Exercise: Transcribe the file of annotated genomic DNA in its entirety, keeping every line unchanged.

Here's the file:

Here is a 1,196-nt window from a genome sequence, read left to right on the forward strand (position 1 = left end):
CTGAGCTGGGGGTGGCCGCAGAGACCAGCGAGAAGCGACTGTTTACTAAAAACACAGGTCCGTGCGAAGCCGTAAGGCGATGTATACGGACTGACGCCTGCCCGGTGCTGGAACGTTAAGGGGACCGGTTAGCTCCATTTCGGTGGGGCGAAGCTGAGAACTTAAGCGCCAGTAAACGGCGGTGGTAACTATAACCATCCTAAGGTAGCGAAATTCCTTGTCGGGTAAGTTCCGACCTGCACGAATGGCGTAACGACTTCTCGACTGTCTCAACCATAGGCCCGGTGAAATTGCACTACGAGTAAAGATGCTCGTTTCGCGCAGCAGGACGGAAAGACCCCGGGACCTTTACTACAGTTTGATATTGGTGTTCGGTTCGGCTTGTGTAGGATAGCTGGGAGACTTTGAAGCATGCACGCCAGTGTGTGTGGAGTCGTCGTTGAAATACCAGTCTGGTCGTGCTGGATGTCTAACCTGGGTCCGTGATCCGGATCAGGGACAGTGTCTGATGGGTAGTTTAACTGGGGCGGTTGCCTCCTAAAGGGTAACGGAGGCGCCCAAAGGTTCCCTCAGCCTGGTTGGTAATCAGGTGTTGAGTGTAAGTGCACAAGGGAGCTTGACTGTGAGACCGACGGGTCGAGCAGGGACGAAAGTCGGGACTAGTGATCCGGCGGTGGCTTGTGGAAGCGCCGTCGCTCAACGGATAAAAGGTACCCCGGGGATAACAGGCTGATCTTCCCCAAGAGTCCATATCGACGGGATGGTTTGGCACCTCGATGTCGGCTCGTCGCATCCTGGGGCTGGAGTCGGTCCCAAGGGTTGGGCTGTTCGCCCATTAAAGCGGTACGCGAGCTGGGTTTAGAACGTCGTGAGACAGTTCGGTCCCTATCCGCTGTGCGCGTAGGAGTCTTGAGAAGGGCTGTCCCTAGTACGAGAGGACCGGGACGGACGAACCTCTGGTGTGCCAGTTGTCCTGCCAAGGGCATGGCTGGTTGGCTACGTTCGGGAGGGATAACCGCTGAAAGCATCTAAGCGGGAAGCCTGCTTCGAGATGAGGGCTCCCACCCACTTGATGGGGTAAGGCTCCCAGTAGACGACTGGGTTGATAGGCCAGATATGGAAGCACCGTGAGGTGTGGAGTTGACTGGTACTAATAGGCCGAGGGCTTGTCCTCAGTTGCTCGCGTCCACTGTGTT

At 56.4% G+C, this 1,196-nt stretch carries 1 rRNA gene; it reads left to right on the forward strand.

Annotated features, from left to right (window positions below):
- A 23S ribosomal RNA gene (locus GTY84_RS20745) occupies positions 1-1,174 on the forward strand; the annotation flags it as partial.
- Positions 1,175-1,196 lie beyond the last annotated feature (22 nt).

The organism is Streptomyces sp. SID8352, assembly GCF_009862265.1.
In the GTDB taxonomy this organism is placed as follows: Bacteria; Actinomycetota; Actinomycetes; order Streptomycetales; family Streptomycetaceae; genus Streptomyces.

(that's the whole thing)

Here is a 1,196-nt window from a genome sequence, read left to right on the forward strand (position 1 = left end):
CTGAGCTGGGGGTGGCCGCAGAGACCAGCGAGAAGCGACTGTTTACTAAAAACACAGGTCCGTGCGAAGCCGTAAGGCGATGTATACGGACTGACGCCTGCCCGGTGCTGGAACGTTAAGGGGACCGGTTAGCTCCATTTCGGTGGGGCGAAGCTGAGAACTTAAGCGCCAGTAAACGGCGGTGGTAACTATAACCATCCTAAGGTAGCGAAATTCCTTGTCGGGTAAGTTCCGACCTGCACGAATGGCGTAACGACTTCTCGACTGTCTCAACCATAGGCCCGGTGAAATTGCACTACGAGTAAAGATGCTCGTTTCGCGCAGCAGGACGGAAAGACCCCGGGACCTTTACTACAGTTTGATATTGGTGTTCGGTTCGGCTTGTGTAGGATAGCTGGGAGACTTTGAAGCATGCACGCCAGTGTGTGTGGAGTCGTCGTTGAAATACCAGTCTGGTCGTGCTGGATGTCTAACCTGGGTCCGTGATCCGGATCAGGGACAGTGTCTGATGGGTAGTTTAACTGGGGCGGTTGCCTCCTAAAGGGTAACGGAGGCGCCCAAAGGTTCCCTCAGCCTGGTTGGTAATCAGGTGTTGAGTGTAAGTGCACAAGGGAGCTTGACTGTGAGACCGACGGGTCGAGCAGGGACGAAAGTCGGGACTAGTGATCCGGCGGTGGCTTGTGGAAGCGCCGTCGCTCAACGGATAAAAGGTACCCCGGGGATAACAGGCTGATCTTCCCCAAGAGTCCATATCGACGGGATGGTTTGGCACCTCGATGTCGGCTCGTCGCATCCTGGGGCTGGAGTCGGTCCCAAGGGTTGGGCTGTTCGCCCATTAAAGCGGTACGCGAGCTGGGTTTAGAACGTCGTGAGACAGTTCGGTCCCTATCCGCTGTGCGCGTAGGAGTCTTGAGAAGGGCTGTCCCTAGTACGAGAGGACCGGGACGGACGAACCTCTGGTGTGCCAGTTGTCCTGCCAAGGGCATGGCTGGTTGGCTACGTTCGGGAGGGATAACCGCTGAAAGCATCTAAGCGGGAAGCCTGCTTCGAGATGAGGGCTCCCACCCACTTGATGGGGTAAGGCTCCCAGTAGACGACTGGGTTGATAGGCCAGATATGGAAGCACCGTGAGGTGTGGAGTTGACTGGTACTAATAGGCCGAGGGCTTGTCCTCAGTTGCTCGCGTCCACTGTGTT

At 56.4% G+C, this 1,196-nt stretch carries 1 rRNA gene; it reads left to right on the forward strand.

Annotated features, from left to right (window positions below):
- A 23S ribosomal RNA gene (locus GTY84_RS20745) occupies positions 1-1,174 on the forward strand; the annotation flags it as partial.
- Positions 1,175-1,196 lie beyond the last annotated feature (22 nt).

The organism is Streptomyces sp. SID8352, assembly GCF_009862265.1.
In the GTDB taxonomy this organism is placed as follows: Bacteria; Actinomycetota; Actinomycetes; order Streptomycetales; family Streptomycetaceae; genus Streptomyces.